Cooling a barrel 🤔

Muddyboots

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Feb 7, 2013
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Michigan
I started using an IR temperature scanner from Harbor Freight and my target temp is ambient to start shooting again. Has built in laser so you can scan temp at same spot accurately. Just gives me repeatability on when to stop my cool down on consistent basis. Need to? Nope! But just something to do when waiting for barrel to cool. I had it for tracking down a overheating problem in my I/O. Also nice to have if you have a circuit breaker tripping you can see if overheating as well. Tons of uses. So now I have to bring as much cool down gear as shooting gear!
 

Mike Matteson

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Jun 26, 2017
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I don't know about anyone else, but I have never shot a barrel to the point of glowing red so that contact with water would change the molecular structure of the steel. I never shoot to the point that I can't hold on to the barrel with a bare hand. I have had my rifle get hotter sitting in the sun than I have ever made a rifle hot from shooting.

I'm not too worried about "quenching" my barrel.
I see that you were never was in combat. I have watch the tracers bullet flit out the end of the barrel many a time with 50cal and M-60. I have watched as the tracks back up and pour fluid on the barrels, or changed out barrels. So of the 50 cal's were so hot that rounds would cook of in the chamber mec. With 3 troops online we could go through 1,650,000 rounds in a short day. We had done that more once.
Now I realize that this isn't combat, nobody should ever get their barrel that hot. It happens and people are stupid. I have seen plenty of times people heating up there barrels at the range.
Car-15's on full auto in 3 clips of 18 round each are to hot to hold by the forearm after that. I know I carried one in Vietnam for about 5 months. Carry an AR-15A1 for about 7 months and I have put as many as 50 clips of 18 rounds in a fire fight. Forearm never got the hot I couldn't hold it.
I figure I would throw this into the mix for the *ell of it. Not trying done anybody, and it doesn't really apply here either. Barrels can get really hot, and to hot or it's own good.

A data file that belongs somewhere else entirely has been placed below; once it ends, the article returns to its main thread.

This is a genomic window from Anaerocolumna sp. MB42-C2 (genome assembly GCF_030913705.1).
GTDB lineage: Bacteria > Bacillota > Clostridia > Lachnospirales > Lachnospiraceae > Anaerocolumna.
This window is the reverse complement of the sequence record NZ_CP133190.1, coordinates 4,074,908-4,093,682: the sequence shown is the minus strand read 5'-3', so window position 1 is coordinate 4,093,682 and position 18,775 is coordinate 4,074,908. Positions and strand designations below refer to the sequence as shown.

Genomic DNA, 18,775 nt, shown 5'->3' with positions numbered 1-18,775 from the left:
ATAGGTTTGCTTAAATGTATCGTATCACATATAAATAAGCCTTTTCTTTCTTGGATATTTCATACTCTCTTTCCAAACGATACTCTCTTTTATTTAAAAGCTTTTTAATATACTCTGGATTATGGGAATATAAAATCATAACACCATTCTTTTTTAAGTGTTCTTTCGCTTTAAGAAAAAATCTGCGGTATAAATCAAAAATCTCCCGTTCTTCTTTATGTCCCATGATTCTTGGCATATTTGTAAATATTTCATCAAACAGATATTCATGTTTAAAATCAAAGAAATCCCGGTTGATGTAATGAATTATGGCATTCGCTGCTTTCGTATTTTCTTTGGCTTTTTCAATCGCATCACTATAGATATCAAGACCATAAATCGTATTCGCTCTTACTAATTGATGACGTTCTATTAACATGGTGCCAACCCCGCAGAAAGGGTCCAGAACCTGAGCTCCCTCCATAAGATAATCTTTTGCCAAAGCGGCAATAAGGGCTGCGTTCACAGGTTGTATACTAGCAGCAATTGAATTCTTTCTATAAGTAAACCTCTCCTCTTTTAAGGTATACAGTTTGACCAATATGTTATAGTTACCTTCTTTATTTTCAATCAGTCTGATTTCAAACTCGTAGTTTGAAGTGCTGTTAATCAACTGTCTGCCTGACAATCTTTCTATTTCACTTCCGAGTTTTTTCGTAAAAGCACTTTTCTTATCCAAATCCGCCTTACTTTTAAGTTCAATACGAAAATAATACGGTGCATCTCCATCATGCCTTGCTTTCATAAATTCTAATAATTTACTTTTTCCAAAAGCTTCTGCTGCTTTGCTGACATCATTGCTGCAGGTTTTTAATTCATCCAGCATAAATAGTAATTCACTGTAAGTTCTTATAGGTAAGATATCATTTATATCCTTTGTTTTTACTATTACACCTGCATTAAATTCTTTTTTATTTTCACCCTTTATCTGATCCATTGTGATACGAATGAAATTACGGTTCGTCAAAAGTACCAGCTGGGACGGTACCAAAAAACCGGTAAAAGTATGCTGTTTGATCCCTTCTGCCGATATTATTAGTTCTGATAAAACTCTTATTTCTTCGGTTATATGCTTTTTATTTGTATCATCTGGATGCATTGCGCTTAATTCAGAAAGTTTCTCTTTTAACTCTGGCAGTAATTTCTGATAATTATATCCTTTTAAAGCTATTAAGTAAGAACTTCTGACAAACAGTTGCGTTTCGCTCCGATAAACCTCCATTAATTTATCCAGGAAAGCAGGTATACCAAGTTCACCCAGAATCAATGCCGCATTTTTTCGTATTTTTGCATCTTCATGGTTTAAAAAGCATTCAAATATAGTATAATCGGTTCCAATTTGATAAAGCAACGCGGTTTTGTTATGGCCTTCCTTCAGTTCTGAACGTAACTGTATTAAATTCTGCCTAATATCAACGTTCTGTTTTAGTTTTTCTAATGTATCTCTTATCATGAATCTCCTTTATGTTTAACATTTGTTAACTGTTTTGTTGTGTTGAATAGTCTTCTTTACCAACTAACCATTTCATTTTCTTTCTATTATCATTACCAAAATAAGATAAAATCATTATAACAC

RockyMtnMT

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Mar 25, 2007
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I see that you were never was in combat. I have watch the tracers bullet flit out the end of the barrel many a time with 50cal and M-60. I have watched as the tracks back up and pour fluid on the barrels, or changed out barrels. So of the 50 cal's were so hot that rounds would cook of in the chamber mec. With 3 troops online we could go through 1,650,000 rounds in a short day. We done more than once.
Now I realize that this isn't combat, nobody should ever get their barrel that hot. It happen and people are stupid. I have seen plenty of times people heating up there barrels at the range.
Car-15's on full auto in 3 clips of 18 round each are to hot to hold by the forarm after that. I know I carried one in Vietnam for about 5 months. Carry an AR-15A1 for about 7 months and I have put as many as 50 clips of 18 rounds in a fire fight. Forearm never got the hot I couldn't hold it.
I figure I would throw this into the mix for the *ell of it. Not trying done anybody, and it doesn't really apply here either. Barrels can get really hot, and to hot or it's own good.
Thanks for your service. If my life ever depends on my hunting rifle I will not be concerned about the barrel heat.
 

marchboom

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Feb 12, 2008
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North Idaho
One of the shooters at our range uses a 9" desk fan that sits next to the rifle and blows air along the outside of the barrel (parallel with the barrel). The barrel never heats up to the point where one would have to stop shooting...not even close. It doesn't take much barrel heat to produce mirage that affects the air in front of the scope. The air flow from the fan removes this mirage. I tried his method and it works great. It's a two 'fer. Barrel heat removal and mirage removal.